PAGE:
In November of last year, I took my first trip to the United States with three friends. And, like so many groups of twenty-something-year-old college students, our first stop was the pinnacle of desire, gluttony and the American Dream. That’s right, Disneyworld. And in my five days there I learned two things: 1. It truly is The Happiest Place on Earth and 2. I will never forgive my parents for denying me such a wondrous experience as a child. But why is Disneyworld so often hailed as such? The truth comes down to a few simple facts that can help get any business on the right track, least of all multinational theme park conglomerates.
Waiting without the wait
Forgive me stating the obvious, but, er, Disneyworld’s a big place packed with lots of (big) people. As such, one can expect a fair amount of waiting around. It’s one of the unavoidable downsides of any tourist venue, but at Disneyworld, nothing ever feels like a wait. Every attraction has its own themed entertainment, some of which is so exciting it’s almost disappointing to learn you’re now at the front of the line.
Waiting patiently for the Star Wars ride? Treat yourself to a live Jedi-in-training session organised by Obi-Wan, and concluding with the young masters laying the smack down on a real-life Darth Vader. Want to take the ride again, but you’ve already seen the show six times before? Snatch up a fast pass and simply return at a specified time to jump the queue. Still want to poke holes in the system? Well then, maybe The Happiest Place on Earth just isn’t for you.
The customer is king
There are some instances in business where it makes sense to adopt the ‘some you win, some you lose’ attitude with regards to customers. Apparently not so in Disneyworld. Your wish is the park’s command, and if you’re budget-savvy enough to organise accommodation inside the park, then every inch of the playground is yours for the playing. The granddaddy of all attractions, the Magic Kingdom (yep, the one with the giant sparkly castle) is open until one in the morning for Disney patrons. That is, unless you want to ride the Thunder Mountain Railroad with the rest of the staff until half past three.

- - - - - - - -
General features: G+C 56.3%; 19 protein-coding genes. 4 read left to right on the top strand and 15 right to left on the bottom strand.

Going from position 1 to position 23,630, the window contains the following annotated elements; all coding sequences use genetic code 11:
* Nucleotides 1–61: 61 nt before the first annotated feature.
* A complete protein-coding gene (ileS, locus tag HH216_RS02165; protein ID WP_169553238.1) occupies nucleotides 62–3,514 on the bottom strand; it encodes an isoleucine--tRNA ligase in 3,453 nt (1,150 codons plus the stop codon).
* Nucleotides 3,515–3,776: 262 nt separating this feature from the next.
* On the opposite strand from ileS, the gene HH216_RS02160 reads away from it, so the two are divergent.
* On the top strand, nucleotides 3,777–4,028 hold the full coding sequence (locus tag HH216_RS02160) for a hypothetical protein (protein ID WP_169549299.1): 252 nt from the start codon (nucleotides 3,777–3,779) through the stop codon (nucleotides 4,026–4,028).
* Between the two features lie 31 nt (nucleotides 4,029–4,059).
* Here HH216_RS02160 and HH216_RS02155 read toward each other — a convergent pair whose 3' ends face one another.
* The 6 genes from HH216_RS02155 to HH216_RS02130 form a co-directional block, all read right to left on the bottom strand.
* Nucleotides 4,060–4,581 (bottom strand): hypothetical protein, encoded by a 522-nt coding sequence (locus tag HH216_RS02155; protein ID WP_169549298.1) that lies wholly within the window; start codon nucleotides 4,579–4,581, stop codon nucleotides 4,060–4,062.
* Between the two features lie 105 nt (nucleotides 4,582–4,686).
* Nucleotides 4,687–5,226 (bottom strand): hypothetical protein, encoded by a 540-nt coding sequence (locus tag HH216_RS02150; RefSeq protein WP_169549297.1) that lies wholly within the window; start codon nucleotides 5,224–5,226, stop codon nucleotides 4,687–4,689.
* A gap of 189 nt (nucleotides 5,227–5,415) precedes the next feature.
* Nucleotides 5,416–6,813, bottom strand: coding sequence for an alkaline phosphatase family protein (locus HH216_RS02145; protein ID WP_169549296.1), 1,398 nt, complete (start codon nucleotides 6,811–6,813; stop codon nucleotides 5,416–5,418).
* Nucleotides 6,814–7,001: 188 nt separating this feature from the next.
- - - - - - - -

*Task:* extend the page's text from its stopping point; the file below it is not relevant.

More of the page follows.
Brand protection like you’ve never seen
The park’s very name conjures up certain irrevocable images, even to those who have never even set foot inside. Laughing children, endless sunshine, delectable Disney princesses…these pictures are no accident. The park doesn’t have a single loose end or squeaky wheel in its entire corporate hierarchy. All staff (or ‘cast members’, as they prefer to be called) are only too happy to assist you in even the most tedious endeavour – no mean feat considering thousands of them are merely semester-long interns with no guarantee of future employment on the horizon.
Meanwhile, park cleanliness and hygiene is perhaps the most overlooked achievement of the brand, again fuelling this perfect image of family fun. My personal icing on the cake? Watching Aladdin break out into sporadic song and dance during the midday parade, only to stop so he could pick up a paper bag and swiftly stuff it into his pocket, before faultlessly returning to his act.